On Monday which was a public holiday, I went to Gua Tempurung with my sister, her frienhttp://www.zyenhoo.com/wp-admin/post.php?post=190&action=editd Nathalee, and Nathalee’s husband Stephen. Gua Tempurung is a cave in Gopeng, Perak. We wanted to try basic caving, and there were guided cave tours with 4 different levels of difficulty:
- Walking tour through the Golden Flowstone Cavern (40 minutes)
- Walking tour to Top of the World and back (1 hour 45 minutes)
- Top of the World & Short River adventure (2 hours 30 minutes)
- Grand Tour – the whole works involving spelunking, sliding, and climbing (3 hours 30 minutes)
Each of these tours have different difficulty levels and different prices (read more at Gua Tempurung’s website).
We being the adventurous sort and being fit (self-declaration or self-denial, take your pick) of course took the most difficult level, which was supposed to be “strenuous”.
The tour was… OK. It got very boring and monotonous towards the end. But there’s a lot of things wrong with the way it was conducted.
- To start the tour, there is a required a minimum of 8 people, but that morning, what they did was they lumped all the participants who signed up for the toughest level in one big group of 40+. And the number of tour guides for this group was…. ONE. And this one guide never even did a head count before going into the cave; and throughout the caving tour, he never checked to see if everyone had arrived at the next checkpoint before moving onto the next, or before explaining something (especially how to do a particular activity). Oftentimes the four of us were a little left behind (because we were taking photos or something). Although we caught up easily enough, I couldn’t help thinking if anyone got injured, the guide wouldn’t even know, and it would be difficult to call for help.
- They did not properly inform us what we should and shouldn’t bring/wear. My sister had looked up on the Gua Tempurung website which said we should wear hiking boots. We didn’t have boots, so my sister and I wore sports shoes. However, Nat and Stephen wore strapped sandals. When we bought the tickets, they asked at the counter if the sandals were acceptable, and the reply was, “Yes, in fact that is better.” My sis and I were quite pissed off about that. I mean, we knew the tour was going to involve some water activities, but if we had known that those sandals were preferred, we’d have worn that instead. As a result, our shoes kept filling with sand and stones. By the end of the tour, I had to walk on tiptoe because the sand and stones hurt my feet.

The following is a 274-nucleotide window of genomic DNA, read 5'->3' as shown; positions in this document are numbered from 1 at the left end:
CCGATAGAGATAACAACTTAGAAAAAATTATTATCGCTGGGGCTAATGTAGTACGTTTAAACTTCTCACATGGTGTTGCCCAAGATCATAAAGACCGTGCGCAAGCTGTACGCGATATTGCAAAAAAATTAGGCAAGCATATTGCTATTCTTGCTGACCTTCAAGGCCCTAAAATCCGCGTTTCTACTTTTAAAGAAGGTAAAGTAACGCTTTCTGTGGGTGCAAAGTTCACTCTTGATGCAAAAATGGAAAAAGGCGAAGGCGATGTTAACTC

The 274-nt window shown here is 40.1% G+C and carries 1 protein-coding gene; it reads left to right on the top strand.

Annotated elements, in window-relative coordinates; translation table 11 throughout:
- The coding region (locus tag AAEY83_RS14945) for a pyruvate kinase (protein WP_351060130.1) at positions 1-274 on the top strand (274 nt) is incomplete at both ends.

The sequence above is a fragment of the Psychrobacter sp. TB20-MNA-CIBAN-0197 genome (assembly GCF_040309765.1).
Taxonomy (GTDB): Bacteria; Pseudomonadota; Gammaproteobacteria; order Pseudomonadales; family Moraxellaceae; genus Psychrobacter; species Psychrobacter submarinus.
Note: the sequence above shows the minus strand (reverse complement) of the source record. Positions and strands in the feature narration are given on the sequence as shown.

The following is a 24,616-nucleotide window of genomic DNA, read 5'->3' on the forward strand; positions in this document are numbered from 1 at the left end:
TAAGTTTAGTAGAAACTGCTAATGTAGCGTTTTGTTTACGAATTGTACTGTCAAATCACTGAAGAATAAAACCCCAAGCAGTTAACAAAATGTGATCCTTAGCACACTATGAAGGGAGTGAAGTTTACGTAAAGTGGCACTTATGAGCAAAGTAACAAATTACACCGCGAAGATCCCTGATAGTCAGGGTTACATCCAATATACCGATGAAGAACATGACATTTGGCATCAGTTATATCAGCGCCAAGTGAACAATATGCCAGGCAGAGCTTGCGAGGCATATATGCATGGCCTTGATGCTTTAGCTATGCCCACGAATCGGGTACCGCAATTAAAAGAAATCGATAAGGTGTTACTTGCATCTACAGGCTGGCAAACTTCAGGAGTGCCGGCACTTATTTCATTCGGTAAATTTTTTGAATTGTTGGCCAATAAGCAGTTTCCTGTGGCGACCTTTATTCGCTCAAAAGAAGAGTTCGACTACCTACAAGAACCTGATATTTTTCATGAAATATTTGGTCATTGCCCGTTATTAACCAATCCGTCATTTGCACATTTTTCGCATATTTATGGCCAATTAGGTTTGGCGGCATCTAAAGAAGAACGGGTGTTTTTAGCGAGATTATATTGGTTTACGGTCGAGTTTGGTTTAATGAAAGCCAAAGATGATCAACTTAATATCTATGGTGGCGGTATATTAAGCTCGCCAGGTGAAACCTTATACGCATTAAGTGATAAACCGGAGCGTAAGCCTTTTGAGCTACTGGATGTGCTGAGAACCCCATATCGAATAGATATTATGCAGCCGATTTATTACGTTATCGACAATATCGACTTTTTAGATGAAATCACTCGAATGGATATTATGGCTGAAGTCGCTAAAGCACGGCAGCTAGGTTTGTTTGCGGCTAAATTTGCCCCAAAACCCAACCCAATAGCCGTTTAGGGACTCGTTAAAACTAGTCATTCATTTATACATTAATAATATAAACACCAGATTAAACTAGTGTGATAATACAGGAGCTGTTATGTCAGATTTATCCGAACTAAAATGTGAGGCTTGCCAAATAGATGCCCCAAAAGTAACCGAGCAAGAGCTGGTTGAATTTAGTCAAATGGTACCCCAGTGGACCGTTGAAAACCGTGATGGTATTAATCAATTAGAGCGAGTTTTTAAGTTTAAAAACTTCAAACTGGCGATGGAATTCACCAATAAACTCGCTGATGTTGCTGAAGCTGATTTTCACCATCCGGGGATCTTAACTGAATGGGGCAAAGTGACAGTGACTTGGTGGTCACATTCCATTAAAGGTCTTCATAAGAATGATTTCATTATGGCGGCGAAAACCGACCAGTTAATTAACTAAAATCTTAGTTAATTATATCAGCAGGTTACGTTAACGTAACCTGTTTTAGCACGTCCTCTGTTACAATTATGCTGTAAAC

- 5 minutes before we started the tour, one of the attendants said that we should not bring our wallets etc, and we should leave behind expensive cameras. Stephen had brought his DSLR camera. We had a quick discussion, and then just as the tour group started going in, we quickly requested to go to our cars to put our things down, but he said the tour was already starting, and said in BM, “I already told you not to bring those things earlier!” Yeah, 5 minutes before. Shouldn’t they have given us time to put things aside then? The four of us were silly enough to bring backpacks thinking we’d need water etc. None of the other participants brought anything else except a flashlight and some brought cameras.
- After we finished the tour, my sister and I filled up the guestbook, but it seemed that they preferred the guestbook to be filled in by foreigners because the attendant in charge of the book pointedly asked Stephen to fill it up, since he was a Mat Salleh. Yeah, we locals are just second-class citizens, right?
Anyway, as for the tour itself, the “strenuous activities” consisted of: wading through water, crawling through water, belly-crawling through water (we four skipped that one. We found that there was a way to walk around it, hahahahahaha), and one slide down a muddy slope. Nothing very stressful – for me, at least. I brought my waterproof Olympus camera and my sister took photos to her heart’s content.
I did have one fall in the cave, because my torchlight gave out as I was wading through the underground river, so I tripped and fell onto the rocks. No serious injuries, but I had a lot of bruises on my legs and arms because of that.
The tour took 4.5 hours for our group to complete because the group was too bg. By the end of the third hour, we were already actually getting bored. There was only so many photos we could take – all we could see was a dark background everytime we snapped because the flash couldn’t illuminate everything! So we compensated by having lots of stupid poses.
Oh… and I couldn’t resist. This photo screamed to be made into an ad. By the way, this Hercules bag has been with me since I was in Form 4 (1995)… so it’s been more than 10 years!! It’s very sturdy and it’s also waterproof. I love it not only because of that, but because no one else seems to have this bag, so no one could ever pick it up and pretend it’s theirs. In fact, no one would want to – it’s not a cool bag! Back in school when everyone was carrying branded stuff like Nike or Reebok or something, I happily carried this bag because I could see it a mile away, and if I left it anywhere unattended, no one could claim it as theirs. If anyone tried to make off with it, I could point and shout, “That’s mine!!!!”